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Rugby News: RTS gets first Test start as ABs named, Swinton's agony nears end, question Razor refused to answer

27th October, 2022
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27th October, 2022
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Wallabies forward Lachie Swinton is on course to resume his career with the Waratahs after a year on the sidelines with a serious injury.

The Tahs backrower last played in the opening round of Super Rugby against Fijian Drua before suffering nerve damage in his shoulder in a tackle. He required a nerve transfer operation to regain muscle function but was left increasingly frustrated by the slow progress of recovery.

“The big point is I’m not playing and out there doing what I love doing,” he said ahead of the July Test series.

“For me, not doing that does break me a lot. I’m trying to focus and channel my energy into developing myself athletically and in other aspects, and I think that’s going really well. Whenever this comes right, I’m going to be a better player for it.”

Lachlan Swinton poses during an Australian Wallabies portrait session

(Photo by Paul Kane/Getty Images for Rugby Australia)

In an update on five of their wounded – Test centre Izaia Perese, props Angus Bell and Harry Johnson-Holmes, back Will Harrison and Swinton – it was revealed Swinton was on course to play in at least one of the Waratahs’ pre-season trial matches with the aim of being available for selection for the round one clash against the Brumbies.

Perese suffered a ruptured patella tendon during the Wallabies’ second Test loss against England in Brisbane in July and is looking to start running before Christmas. He is aiming to be back in full training in mid-January with the target of returning to play in the early rounds of the 2023 season.

It’s a similar timeline for Johnson-Holmes, who suffered a ruptured Achilles tendon in Wallabies camp ahead of the July Tests.


The Tahs said Johnson-Holmes had his Achilles surgically repaired and is currently out of a cast walking, focusing on regaining the strength and mobility of the calf and tendon.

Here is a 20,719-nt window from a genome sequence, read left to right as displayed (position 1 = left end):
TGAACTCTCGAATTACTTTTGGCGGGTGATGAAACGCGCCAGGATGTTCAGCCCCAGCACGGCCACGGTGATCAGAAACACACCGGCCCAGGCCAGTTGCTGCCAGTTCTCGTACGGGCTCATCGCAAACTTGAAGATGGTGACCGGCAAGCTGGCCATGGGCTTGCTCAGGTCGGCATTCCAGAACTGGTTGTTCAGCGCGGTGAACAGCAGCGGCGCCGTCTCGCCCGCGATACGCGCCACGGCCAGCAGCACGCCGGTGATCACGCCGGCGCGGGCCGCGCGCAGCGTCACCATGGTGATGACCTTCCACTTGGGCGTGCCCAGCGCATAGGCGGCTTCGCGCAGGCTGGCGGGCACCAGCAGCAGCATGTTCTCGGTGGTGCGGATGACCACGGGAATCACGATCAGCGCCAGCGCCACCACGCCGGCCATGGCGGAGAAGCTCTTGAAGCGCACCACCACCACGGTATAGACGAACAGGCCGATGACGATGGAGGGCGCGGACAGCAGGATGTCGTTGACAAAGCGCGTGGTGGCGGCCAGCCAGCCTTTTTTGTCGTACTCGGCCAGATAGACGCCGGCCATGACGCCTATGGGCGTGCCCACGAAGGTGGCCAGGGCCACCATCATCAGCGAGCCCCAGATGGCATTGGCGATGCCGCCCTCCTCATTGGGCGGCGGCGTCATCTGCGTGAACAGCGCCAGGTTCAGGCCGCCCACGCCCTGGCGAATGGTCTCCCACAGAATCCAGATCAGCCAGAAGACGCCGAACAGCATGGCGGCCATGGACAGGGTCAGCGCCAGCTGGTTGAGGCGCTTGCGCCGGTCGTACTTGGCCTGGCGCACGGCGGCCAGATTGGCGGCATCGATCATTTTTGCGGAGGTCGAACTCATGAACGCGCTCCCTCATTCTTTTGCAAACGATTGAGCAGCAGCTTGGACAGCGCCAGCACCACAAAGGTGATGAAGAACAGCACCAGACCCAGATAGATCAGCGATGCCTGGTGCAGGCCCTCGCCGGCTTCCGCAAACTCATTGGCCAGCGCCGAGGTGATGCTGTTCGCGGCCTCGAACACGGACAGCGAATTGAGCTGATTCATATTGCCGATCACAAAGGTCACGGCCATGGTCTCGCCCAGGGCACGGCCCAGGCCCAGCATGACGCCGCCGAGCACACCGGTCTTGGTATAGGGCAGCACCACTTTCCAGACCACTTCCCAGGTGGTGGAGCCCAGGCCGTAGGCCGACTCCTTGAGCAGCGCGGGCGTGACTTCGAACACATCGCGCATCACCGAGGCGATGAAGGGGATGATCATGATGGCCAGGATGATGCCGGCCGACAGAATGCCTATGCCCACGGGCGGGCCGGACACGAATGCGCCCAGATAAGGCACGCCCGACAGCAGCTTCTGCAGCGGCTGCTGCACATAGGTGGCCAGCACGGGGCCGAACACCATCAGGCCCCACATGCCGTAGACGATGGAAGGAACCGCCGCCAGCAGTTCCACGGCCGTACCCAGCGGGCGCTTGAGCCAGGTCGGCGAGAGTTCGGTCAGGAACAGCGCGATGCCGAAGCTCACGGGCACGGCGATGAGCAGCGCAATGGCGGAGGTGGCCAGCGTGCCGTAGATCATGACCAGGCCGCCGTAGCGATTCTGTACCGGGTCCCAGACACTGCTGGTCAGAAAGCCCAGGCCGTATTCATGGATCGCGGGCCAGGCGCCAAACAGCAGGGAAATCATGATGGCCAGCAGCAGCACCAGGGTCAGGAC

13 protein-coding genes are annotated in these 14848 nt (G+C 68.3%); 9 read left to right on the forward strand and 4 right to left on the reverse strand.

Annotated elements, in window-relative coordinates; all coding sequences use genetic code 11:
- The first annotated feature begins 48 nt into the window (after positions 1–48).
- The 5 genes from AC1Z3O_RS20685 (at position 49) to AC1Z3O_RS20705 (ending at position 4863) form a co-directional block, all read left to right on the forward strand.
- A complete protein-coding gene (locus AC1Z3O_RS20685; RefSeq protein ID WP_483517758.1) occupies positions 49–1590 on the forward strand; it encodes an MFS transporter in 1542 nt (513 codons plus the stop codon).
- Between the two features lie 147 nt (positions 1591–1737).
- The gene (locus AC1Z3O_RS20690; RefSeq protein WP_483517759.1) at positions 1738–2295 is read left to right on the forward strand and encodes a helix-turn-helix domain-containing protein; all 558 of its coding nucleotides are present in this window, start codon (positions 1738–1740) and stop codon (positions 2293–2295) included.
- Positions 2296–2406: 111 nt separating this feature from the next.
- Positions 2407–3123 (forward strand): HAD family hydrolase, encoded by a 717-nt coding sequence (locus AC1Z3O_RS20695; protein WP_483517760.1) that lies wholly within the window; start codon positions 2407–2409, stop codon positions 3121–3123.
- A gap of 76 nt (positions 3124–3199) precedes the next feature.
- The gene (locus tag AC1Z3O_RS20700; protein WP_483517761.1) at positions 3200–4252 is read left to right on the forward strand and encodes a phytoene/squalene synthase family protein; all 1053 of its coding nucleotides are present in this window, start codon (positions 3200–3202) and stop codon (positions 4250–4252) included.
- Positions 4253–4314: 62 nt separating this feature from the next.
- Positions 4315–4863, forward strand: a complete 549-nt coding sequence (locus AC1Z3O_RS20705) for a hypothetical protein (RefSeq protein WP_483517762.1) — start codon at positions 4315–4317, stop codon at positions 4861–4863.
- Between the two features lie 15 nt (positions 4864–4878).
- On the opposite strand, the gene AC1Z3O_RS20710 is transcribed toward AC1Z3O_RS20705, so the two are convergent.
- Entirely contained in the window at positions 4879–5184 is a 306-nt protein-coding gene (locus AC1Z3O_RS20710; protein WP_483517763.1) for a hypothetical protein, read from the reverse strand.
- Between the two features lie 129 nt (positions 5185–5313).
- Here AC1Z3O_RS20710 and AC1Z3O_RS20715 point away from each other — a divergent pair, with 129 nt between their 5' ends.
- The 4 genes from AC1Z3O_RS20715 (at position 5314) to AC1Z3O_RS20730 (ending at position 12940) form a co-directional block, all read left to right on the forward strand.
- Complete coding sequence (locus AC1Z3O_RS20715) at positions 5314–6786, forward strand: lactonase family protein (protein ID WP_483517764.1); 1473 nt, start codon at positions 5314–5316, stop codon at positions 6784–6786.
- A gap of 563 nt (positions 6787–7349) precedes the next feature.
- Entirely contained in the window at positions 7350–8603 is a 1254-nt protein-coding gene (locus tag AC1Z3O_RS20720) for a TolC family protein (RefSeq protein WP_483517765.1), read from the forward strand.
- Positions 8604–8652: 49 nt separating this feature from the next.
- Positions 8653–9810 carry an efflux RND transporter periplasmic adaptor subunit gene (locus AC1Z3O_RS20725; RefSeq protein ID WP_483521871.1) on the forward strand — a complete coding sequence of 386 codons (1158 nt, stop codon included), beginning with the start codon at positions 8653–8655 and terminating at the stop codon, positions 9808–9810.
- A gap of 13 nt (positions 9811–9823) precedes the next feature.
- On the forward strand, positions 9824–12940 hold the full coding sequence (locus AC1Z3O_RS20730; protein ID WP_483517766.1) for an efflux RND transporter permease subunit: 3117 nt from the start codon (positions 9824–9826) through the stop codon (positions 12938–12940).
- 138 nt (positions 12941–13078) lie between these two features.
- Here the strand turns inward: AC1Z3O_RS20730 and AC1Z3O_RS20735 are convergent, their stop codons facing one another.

Angus Bell, who was injured in the England series but returned during the Bledisloe Cup before being ruled out again with his troublesome toe injury, has had surgery on his injured plantar ligament.

Bell is in the early stages of recovery and currently walking in a boot but is hopeful of some game time during the Waratahs’ pre-season trial matches and a return for round one.

Harrison is slated to return to training partway through Tahs’ preseason after surgery on patella and MCL damage and will miss the start of the season.

All Blacks name team for Japan Test

Roger Tuivasa-Sheck and Stephen Perofeta will start for the All Blacks for the first time in Saturday’s Test against Japan.

RTS will play in the centres with Perofeta at fullback for the match.


The All Blacks have been hit with seven withdrawals ahead of the game and the three Barrett brothers are missing due to the death of their grandmother.

Finlay Christie has been named to play his second Test in the No. 9 jersey with Aaron Smith as cover. If Smith plays he will equal Dan Carter as the sixth-most capped All Black with 112 Tests.

The side also features the return of Anton Lienert-Brown. The 56-Test midfielder missed the start of the international season due to a shoulder injury and, after being named on the bench s in line to earn his first cap since November.

“This Northern Tour is going to be huge,” said coach Ian Foster. “We see four incredibly tough Tests ahead and this one against Japan will ask some serious questions of us.

“We want to show that we are ready to respond. We want to show that we have put in the work required to lift our game even further after the Rugby Championship.